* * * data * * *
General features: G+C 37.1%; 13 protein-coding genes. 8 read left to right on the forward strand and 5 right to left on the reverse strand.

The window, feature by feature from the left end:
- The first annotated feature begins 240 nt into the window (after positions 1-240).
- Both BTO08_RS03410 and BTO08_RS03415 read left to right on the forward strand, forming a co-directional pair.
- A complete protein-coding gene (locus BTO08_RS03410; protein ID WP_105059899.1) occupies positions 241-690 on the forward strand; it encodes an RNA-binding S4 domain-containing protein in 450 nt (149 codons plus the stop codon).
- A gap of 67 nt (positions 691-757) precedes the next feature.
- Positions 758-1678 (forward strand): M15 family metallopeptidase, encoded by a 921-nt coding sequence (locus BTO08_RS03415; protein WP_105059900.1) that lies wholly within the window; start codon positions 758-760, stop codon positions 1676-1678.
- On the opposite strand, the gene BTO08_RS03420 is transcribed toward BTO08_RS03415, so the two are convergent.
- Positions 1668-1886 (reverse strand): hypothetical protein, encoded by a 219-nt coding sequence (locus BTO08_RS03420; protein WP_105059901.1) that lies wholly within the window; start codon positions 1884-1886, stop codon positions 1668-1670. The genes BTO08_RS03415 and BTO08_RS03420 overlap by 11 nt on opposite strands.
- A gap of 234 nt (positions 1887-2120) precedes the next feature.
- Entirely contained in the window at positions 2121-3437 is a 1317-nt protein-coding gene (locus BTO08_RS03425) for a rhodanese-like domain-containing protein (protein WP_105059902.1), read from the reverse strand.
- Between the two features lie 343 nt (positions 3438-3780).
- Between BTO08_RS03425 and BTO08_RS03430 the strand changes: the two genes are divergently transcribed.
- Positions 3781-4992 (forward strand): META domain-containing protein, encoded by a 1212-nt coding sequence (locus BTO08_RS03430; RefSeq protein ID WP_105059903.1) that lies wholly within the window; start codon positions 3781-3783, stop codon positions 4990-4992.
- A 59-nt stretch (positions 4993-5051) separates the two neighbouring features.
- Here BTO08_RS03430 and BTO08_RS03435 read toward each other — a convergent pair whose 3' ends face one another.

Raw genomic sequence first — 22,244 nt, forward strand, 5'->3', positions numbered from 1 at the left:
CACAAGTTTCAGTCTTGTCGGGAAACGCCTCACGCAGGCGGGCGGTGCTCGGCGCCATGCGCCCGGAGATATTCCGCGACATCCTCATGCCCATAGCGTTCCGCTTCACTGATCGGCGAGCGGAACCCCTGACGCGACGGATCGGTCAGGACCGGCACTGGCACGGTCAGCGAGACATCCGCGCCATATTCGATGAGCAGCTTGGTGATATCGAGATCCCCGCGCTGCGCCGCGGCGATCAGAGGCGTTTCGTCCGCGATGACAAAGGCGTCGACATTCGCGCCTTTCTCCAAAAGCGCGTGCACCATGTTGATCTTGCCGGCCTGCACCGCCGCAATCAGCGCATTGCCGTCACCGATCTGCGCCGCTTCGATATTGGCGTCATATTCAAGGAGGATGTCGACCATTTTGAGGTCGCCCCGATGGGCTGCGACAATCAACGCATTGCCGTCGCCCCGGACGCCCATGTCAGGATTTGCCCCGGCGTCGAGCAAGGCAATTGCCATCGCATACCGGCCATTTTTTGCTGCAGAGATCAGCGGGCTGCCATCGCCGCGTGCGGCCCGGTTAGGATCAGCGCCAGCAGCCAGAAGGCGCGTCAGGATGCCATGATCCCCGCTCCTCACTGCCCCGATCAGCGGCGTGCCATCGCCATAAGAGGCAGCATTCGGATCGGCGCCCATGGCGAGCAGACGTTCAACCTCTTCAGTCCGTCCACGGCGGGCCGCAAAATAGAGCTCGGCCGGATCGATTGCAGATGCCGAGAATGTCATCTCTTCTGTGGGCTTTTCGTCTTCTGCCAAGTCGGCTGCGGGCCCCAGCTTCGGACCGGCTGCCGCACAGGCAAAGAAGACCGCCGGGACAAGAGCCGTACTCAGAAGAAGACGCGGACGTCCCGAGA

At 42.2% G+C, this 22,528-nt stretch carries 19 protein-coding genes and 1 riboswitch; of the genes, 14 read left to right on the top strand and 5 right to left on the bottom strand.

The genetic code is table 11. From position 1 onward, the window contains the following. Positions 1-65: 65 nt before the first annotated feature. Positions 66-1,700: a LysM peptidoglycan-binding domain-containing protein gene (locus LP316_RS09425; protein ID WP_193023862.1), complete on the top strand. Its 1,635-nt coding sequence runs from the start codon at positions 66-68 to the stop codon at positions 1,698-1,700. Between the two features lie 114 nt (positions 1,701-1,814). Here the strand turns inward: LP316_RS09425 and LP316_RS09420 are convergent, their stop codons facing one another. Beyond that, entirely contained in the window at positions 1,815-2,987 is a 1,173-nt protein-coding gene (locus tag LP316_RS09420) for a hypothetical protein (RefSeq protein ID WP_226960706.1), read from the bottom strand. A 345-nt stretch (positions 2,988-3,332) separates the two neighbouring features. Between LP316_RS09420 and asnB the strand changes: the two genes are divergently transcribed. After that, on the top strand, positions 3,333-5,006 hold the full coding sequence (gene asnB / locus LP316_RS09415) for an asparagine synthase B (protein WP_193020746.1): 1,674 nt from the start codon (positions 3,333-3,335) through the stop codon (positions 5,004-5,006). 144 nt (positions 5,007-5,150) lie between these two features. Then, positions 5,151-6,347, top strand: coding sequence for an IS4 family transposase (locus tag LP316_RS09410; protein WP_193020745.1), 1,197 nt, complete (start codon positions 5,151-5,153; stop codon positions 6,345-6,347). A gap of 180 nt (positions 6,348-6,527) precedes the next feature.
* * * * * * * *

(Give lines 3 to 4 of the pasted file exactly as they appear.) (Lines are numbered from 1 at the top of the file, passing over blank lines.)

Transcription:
- The first annotated feature begins 240 nt into the window (after positions 1-240).
- Both BTO08_RS03410 and BTO08_RS03415 read left to right on the forward strand, forming a co-directional pair.